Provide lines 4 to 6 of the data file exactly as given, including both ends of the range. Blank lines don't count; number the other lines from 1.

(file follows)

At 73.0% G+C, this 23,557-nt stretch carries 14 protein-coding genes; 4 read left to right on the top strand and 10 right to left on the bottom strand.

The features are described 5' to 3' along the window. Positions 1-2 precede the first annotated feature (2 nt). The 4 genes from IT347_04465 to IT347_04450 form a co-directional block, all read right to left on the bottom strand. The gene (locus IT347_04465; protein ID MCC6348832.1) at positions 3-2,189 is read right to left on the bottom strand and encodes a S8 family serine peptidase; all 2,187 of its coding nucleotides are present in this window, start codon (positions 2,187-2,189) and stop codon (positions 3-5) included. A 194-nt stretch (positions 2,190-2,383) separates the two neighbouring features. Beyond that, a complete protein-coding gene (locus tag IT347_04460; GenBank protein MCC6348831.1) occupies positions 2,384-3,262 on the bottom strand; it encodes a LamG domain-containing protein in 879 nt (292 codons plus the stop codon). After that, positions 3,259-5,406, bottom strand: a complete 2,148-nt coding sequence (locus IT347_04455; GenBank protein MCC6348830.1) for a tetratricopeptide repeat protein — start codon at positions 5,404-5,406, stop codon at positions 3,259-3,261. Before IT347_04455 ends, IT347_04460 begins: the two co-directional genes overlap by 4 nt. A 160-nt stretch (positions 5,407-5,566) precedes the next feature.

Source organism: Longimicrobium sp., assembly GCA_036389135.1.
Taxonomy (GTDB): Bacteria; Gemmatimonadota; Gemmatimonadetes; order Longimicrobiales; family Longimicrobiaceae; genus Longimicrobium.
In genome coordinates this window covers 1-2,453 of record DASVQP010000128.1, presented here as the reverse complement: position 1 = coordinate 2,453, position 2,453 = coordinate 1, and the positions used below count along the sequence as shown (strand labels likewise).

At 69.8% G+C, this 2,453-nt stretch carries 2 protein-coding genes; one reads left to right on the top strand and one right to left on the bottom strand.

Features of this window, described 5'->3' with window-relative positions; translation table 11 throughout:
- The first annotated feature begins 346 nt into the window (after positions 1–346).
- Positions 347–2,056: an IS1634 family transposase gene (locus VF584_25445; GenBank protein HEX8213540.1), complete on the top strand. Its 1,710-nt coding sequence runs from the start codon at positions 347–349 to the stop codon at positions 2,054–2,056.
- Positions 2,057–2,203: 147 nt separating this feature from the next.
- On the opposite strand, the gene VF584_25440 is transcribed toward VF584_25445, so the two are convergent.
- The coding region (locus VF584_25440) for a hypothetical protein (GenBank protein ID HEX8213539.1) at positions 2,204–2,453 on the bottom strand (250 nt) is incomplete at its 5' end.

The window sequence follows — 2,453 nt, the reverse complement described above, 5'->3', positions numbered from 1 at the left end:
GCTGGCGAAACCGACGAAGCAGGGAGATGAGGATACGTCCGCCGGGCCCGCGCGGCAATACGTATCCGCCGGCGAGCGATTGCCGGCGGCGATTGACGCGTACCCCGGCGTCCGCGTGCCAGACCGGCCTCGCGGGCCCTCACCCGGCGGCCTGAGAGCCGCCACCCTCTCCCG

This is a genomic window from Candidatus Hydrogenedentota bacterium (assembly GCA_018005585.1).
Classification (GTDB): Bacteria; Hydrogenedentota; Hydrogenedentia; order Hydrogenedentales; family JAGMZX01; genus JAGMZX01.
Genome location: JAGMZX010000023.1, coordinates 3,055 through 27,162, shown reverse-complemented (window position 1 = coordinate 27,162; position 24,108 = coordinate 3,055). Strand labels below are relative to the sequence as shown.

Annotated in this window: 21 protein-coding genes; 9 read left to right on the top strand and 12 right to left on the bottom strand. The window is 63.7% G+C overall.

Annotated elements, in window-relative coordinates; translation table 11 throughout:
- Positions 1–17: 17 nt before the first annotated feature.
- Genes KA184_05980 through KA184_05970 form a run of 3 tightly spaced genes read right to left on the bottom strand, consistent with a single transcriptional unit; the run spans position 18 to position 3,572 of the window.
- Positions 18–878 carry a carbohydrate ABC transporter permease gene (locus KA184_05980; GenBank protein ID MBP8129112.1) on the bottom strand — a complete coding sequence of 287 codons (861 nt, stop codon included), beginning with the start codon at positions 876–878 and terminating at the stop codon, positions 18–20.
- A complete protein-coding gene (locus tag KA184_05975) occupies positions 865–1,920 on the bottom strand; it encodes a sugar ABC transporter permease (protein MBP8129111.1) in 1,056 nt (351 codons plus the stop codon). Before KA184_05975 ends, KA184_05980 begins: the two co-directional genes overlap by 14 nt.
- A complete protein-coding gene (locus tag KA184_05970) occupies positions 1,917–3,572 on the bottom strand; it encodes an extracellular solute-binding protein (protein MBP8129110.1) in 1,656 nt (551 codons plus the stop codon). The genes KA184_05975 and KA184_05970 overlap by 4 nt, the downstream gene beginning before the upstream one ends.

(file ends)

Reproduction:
Taxonomy (GTDB): Bacteria; Gemmatimonadota; Gemmatimonadetes; order Longimicrobiales; family Longimicrobiaceae; genus Longimicrobium.
In genome coordinates this window covers 1-2,453 of record DASVQP010000128.1, presented here as the reverse complement: position 1 = coordinate 2,453, position 2,453 = coordinate 1, and the positions used below count along the sequence as shown (strand labels likewise).

At 69.8% G+C, this 2,453-nt stretch carries 2 protein-coding genes; one reads left to right on the top strand and one right to left on the bottom strand.